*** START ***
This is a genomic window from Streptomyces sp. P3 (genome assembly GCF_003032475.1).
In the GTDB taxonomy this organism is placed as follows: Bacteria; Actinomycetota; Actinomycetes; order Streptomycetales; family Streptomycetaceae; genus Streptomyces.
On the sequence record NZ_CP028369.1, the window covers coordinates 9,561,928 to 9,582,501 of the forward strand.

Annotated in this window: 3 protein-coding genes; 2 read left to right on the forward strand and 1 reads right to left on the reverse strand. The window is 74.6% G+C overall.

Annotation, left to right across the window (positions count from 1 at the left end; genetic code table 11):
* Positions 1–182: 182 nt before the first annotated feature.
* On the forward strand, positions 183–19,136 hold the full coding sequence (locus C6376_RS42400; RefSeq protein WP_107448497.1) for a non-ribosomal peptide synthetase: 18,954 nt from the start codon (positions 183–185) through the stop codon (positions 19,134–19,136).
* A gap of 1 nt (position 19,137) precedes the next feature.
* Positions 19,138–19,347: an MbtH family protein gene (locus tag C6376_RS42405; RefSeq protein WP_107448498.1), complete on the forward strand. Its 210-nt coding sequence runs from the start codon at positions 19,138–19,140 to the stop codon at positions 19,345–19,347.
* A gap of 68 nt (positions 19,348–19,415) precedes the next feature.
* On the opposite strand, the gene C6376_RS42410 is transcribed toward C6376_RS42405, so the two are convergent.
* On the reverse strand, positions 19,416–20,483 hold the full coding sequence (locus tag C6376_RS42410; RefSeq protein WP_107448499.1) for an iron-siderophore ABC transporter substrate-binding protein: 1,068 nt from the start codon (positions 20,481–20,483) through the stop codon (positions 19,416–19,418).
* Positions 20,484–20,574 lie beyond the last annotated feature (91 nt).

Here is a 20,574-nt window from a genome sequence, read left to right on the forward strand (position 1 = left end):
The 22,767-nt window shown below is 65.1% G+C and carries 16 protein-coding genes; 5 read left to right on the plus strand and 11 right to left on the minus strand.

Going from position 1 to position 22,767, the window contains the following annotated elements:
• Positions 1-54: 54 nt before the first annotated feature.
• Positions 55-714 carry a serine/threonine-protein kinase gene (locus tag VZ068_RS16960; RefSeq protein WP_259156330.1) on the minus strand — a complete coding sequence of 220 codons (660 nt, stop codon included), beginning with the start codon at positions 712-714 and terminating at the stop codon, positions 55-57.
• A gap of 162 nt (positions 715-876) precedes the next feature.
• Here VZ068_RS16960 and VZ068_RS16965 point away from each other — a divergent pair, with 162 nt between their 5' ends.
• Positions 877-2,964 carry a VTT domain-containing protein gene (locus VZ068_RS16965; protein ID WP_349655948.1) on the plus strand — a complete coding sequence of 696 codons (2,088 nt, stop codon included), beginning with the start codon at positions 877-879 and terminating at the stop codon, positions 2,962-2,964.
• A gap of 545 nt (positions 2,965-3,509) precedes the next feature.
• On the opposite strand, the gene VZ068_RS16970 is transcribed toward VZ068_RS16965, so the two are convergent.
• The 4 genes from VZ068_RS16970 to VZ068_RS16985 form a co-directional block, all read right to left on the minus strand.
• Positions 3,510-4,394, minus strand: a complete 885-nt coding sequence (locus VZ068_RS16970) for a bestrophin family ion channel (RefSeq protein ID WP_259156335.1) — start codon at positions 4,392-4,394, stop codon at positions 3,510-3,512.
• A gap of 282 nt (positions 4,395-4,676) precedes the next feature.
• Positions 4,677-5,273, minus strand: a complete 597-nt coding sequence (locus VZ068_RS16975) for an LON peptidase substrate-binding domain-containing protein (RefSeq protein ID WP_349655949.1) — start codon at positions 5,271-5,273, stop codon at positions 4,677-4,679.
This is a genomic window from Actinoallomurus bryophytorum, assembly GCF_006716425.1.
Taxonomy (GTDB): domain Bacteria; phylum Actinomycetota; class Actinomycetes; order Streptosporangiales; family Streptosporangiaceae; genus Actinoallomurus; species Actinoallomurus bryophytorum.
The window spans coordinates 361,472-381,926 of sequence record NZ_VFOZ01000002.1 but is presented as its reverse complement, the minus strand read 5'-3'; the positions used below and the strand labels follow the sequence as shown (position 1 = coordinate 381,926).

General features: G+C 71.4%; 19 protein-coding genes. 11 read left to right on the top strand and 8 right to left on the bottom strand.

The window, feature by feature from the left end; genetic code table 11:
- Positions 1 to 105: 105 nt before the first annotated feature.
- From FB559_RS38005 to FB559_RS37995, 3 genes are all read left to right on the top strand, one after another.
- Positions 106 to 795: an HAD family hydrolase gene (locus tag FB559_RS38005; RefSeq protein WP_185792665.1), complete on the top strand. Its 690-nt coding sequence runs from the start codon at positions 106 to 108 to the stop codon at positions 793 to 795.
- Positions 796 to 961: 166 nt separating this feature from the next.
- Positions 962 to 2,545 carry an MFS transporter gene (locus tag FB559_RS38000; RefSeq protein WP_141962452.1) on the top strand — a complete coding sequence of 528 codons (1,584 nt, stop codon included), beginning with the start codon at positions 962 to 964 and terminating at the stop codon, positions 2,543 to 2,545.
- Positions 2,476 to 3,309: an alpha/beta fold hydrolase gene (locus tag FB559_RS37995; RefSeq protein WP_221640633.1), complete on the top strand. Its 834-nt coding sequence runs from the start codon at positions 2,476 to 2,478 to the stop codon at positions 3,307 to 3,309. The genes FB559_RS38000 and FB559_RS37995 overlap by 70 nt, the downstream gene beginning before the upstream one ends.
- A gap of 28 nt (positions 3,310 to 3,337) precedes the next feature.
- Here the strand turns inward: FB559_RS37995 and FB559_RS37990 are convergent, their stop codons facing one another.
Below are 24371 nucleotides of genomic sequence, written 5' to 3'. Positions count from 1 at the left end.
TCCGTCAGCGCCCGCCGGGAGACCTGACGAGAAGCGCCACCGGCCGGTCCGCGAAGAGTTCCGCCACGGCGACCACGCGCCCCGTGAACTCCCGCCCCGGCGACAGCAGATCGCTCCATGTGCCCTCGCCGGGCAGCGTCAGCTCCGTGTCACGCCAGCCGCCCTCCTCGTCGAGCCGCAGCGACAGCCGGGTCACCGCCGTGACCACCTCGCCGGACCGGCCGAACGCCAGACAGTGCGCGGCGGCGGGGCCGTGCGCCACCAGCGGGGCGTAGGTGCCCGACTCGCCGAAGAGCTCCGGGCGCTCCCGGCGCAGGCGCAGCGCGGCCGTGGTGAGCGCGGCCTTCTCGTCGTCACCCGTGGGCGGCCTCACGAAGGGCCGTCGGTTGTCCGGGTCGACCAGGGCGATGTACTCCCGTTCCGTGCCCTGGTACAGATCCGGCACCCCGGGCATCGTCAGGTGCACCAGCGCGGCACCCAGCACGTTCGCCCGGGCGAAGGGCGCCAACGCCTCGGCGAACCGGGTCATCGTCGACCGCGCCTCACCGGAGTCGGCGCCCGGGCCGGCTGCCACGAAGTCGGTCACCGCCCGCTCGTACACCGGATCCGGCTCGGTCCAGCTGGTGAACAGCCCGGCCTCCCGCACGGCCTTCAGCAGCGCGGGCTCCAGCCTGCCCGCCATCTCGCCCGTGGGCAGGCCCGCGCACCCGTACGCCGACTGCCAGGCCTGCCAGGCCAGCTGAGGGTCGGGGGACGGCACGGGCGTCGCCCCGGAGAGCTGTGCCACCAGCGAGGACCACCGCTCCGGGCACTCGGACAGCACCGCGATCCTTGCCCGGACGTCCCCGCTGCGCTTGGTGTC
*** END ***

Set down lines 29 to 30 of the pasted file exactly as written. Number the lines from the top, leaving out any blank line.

Taxonomy (GTDB): domain Bacteria; phylum Actinomycetota; class Actinomycetes; order Streptosporangiales; family Streptosporangiaceae; genus Actinoallomurus; species Actinoallomurus bryophytorum.
The window spans coordinates 361,472-381,926 of sequence record NZ_VFOZ01000002.1 but is presented as its reverse complement, the minus strand read 5'-3'; the positions used below and the strand labels follow the sequence as shown (position 1 = coordinate 381,926).